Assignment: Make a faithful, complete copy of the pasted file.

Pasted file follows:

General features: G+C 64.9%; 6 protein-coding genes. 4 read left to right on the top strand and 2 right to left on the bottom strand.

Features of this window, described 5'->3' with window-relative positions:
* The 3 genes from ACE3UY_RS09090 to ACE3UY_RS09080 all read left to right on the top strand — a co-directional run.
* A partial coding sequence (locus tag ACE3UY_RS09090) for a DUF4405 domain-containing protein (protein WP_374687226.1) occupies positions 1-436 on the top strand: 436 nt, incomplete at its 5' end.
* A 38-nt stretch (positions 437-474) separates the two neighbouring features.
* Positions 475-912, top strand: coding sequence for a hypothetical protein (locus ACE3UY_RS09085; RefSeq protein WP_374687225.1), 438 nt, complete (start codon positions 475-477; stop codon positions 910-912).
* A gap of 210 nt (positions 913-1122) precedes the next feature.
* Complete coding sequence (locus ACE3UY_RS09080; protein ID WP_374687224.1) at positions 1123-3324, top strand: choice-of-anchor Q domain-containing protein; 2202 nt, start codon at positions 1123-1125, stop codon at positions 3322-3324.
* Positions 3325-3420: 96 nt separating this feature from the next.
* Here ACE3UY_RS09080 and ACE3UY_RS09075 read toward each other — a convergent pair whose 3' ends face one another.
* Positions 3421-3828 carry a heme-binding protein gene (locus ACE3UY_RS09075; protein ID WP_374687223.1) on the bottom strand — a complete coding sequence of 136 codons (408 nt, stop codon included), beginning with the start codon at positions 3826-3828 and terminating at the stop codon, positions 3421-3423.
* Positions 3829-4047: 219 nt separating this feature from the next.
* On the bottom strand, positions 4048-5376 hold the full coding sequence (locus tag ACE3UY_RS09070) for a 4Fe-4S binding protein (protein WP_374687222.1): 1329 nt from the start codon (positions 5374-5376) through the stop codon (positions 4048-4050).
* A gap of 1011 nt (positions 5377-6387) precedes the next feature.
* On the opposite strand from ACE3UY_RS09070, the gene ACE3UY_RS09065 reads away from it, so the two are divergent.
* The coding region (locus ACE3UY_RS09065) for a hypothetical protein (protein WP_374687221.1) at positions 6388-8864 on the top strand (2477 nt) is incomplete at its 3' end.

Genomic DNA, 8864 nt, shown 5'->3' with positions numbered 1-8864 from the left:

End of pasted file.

General features: G+C 64.9%; 6 protein-coding genes. 4 read left to right on the top strand and 2 right to left on the bottom strand.

Features of this window, described 5'->3' with window-relative positions:
* The 3 genes from ACE3UY_RS09090 to ACE3UY_RS09080 all read left to right on the top strand — a co-directional run.
* A partial coding sequence (locus tag ACE3UY_RS09090) for a DUF4405 domain-containing protein (protein WP_374687226.1) occupies positions 1-436 on the top strand: 436 nt, incomplete at its 5' end.
* A 38-nt stretch (positions 437-474) separates the two neighbouring features.
* Positions 475-912, top strand: coding sequence for a hypothetical protein (locus ACE3UY_RS09085; RefSeq protein WP_374687225.1), 438 nt, complete (start codon positions 475-477; stop codon positions 910-912).
* A gap of 210 nt (positions 913-1122) precedes the next feature.
* Complete coding sequence (locus ACE3UY_RS09080; protein ID WP_374687224.1) at positions 1123-3324, top strand: choice-of-anchor Q domain-containing protein; 2202 nt, start codon at positions 1123-1125, stop codon at positions 3322-3324.
* Positions 3325-3420: 96 nt separating this feature from the next.
* Here ACE3UY_RS09080 and ACE3UY_RS09075 read toward each other — a convergent pair whose 3' ends face one another.
* Positions 3421-3828 carry a heme-binding protein gene (locus ACE3UY_RS09075; protein ID WP_374687223.1) on the bottom strand — a complete coding sequence of 136 codons (408 nt, stop codon included), beginning with the start codon at positions 3826-3828 and terminating at the stop codon, positions 3421-3423.
* Positions 3829-4047: 219 nt separating this feature from the next.
* On the bottom strand, positions 4048-5376 hold the full coding sequence (locus tag ACE3UY_RS09070) for a 4Fe-4S binding protein (protein WP_374687222.1): 1329 nt from the start codon (positions 5374-5376) through the stop codon (positions 4048-4050).
* A gap of 1011 nt (positions 5377-6387) precedes the next feature.
* On the opposite strand from ACE3UY_RS09070, the gene ACE3UY_RS09065 reads away from it, so the two are divergent.
* The coding region (locus ACE3UY_RS09065) for a hypothetical protein (protein WP_374687221.1) at positions 6388-8864 on the top strand (2477 nt) is incomplete at its 3' end.

Genomic DNA, 8864 nt, shown 5'->3' with positions numbered 1-8864 from the left: